Looking back now, I understand more about the human spirit, about family, and about myself. But four years ago all I could only think of two things - surviving, and how grateful I was for another day on Earth.
Four years ago on this day I had my first real meal in weeks. It was greasy and lacked flavor, but it filled my belly. But more importantly it took a huge weight off my mind, because for months I had wondered how to get to sleep at night with a very empty stomach. When I lay down that night I knew hunger was one item off my list and I could concentrate on other things. But more importantly now, I think, I learned a lot.
In the months before I had access to food again, things happened to me that I chalked up to my string of bad luck. Weeks went by as I emptied out my pantry. I would look at a quart jar of beans someone had canned for me 10 years before and think, 'Ten years? Is it safe to eat that?', but I had no choice. I could make a quart jar of beans last two days. I'm no longer ashamed to say this, but I found boxes of mac and cheese a few years old which of course had bugs in them. I picked out the bugs and ate it. I would sleep a lot during the day so that I could hold off eating until almost bed time, so as not to go to bed on an empty stomach. I learned fear and forlorn were as formidable an enemy as hunger.
Once I asked someone if they could buy me some flour and lard. They did, but I learned the feeling I got from asking for help, and seeing a condescending look on someone's face tore my insides worse than hunger. My neighbors had an apple tree, and most of the apples went to waste after rolling down the hill into a ditch where our properties met. After dark, I gathered as many apples as I could and would bake pies - one pie, four slices, four days of food. I remember looking forward to those meals. I remember looking in the refrigerator and thinking, 'If I can just be hungry a few more hours, I get a slice of pie!'.
The most important lesson I learned back then was that it takes an extraordinary amount of courage and humility to ask for help. Once my aunt and uncle were in town. I was very proud of them, as they had retired and were living in a luxurious RV, traveling across the USA doing charity work in affiliation with their church. They offered to take me to lunch at a buffet and I fasted a couple days beforehand. I was not the least embarrassed at the trips I made to the buffet! It was nice to get to talk to them, too. As we ate and talked, I thought about how to ask them for help. Surely $50 would not be too much to ask for. As we walked to their car I summoned more courage than I ever knew I had and asked, "Hey, I have...absolutely no food in the house. At all. Could you guys maybe loan me $20 so I could get maybe some hamburger and buns or..." Yeah, I decided $20 would go over better than $50. This is when I learned the most important lesson of my entire life. I learned exactly what it takes to ask a question like that, how need has to exceed incredible embarrassment, and how long it takes to get that lump out of your throat.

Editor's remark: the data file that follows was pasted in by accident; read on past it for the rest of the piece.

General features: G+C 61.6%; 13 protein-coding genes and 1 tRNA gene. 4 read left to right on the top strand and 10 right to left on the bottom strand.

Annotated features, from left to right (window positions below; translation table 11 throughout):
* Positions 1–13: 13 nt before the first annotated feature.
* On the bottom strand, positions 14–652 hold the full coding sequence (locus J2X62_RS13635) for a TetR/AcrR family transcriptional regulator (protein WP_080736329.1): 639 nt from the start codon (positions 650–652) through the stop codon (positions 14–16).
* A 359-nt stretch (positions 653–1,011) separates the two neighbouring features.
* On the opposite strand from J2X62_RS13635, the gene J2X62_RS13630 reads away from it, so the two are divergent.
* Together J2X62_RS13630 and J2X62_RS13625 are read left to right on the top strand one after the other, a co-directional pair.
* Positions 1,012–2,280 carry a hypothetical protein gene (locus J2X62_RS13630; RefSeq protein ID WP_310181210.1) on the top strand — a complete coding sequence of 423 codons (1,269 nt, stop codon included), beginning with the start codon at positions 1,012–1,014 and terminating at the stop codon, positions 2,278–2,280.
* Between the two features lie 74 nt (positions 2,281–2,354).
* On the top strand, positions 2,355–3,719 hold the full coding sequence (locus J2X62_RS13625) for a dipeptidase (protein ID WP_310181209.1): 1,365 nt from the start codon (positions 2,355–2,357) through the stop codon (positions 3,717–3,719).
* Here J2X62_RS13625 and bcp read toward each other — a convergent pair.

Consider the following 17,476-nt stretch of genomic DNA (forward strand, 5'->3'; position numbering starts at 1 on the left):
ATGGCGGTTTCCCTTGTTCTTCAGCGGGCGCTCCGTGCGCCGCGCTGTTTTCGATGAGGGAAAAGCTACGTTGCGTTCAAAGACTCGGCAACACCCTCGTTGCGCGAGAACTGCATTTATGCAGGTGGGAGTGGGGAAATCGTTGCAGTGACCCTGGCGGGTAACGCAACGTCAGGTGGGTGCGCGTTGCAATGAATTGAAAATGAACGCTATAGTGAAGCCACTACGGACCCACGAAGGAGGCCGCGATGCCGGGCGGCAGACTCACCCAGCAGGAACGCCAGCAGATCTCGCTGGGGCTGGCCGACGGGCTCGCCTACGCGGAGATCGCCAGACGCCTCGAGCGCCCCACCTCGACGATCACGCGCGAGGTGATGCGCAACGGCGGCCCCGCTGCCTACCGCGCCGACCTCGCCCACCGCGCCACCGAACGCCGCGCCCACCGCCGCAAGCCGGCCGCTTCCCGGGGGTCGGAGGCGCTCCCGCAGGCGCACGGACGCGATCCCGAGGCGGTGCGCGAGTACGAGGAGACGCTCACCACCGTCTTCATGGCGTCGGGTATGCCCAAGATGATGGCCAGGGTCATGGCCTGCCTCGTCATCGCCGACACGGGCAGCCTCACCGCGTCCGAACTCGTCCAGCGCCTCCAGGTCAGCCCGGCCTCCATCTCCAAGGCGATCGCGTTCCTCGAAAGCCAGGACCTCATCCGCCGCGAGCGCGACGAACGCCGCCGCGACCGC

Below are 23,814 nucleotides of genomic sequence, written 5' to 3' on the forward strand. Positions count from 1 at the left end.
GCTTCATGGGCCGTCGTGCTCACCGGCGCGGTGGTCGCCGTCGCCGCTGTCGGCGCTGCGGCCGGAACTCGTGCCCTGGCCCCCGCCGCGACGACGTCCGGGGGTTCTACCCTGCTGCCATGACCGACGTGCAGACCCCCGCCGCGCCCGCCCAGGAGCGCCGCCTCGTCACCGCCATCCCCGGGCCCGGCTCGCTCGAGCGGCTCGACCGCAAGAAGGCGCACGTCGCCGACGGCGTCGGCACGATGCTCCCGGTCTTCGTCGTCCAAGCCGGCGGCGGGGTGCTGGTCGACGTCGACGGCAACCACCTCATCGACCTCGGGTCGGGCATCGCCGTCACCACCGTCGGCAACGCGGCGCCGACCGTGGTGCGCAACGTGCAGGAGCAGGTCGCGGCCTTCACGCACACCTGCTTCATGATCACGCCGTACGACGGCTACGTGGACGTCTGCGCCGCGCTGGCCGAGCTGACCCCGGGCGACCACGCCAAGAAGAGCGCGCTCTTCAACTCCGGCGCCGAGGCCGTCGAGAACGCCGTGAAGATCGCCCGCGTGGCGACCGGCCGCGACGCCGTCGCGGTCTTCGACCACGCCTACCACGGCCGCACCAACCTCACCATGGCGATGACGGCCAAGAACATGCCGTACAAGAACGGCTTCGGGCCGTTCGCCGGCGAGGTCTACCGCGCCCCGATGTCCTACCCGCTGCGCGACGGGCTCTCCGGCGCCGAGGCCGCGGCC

They both in unison shook their heads in a kind of disgust, "No, no sorry. No...no!"
I wanted to choke them. Not for the money, but I wanted to scream, "A simple NO and a smile would have worked just fine! And if wanted to humiliate me with that look, mission accomplished, you bible-banging hypocrites!" But I am thankful that I was reminded that most people are charitable as long as they have a big enough audience, and how organized religion is an incredible farce for most people.
By the way, I spoke with them a couple weeks ago, almost four years later. I was pleasant with them and sat there smiling as I felt cash in my pocket. I thought of how nice it would have been, for all of us, if I had been able to pull $30 out of my pocket, given it to them and say, "Here's that money I borrowed 4 years ago, plus interest. You will never know how much it meant!"
I can't tell you how many nights back in that summer of 2008 my stomach hurt from hunger, how many nights I cried myself to sleep or did not sleep from self pity. All I can tell you is I did grow stronger, and the lessons I learned will serve me for the rest of my life.
Most people think of love as a concept – an intangible element that we spend our lives searching for, grasping like grains of sand but rarely holding tightly enough to fully experience. Some people even believe it’s a myth – a poor attempt to place a label on excuses for human inadequacies.
I say love is something you can see, almost everywhere, once you put reason in the trunk and allow whimsical to ride shotgun. It’s physical and metaphorical, apparent and incalculable, subtle yet smothering. Right now, where you sit, look and you’ll see it.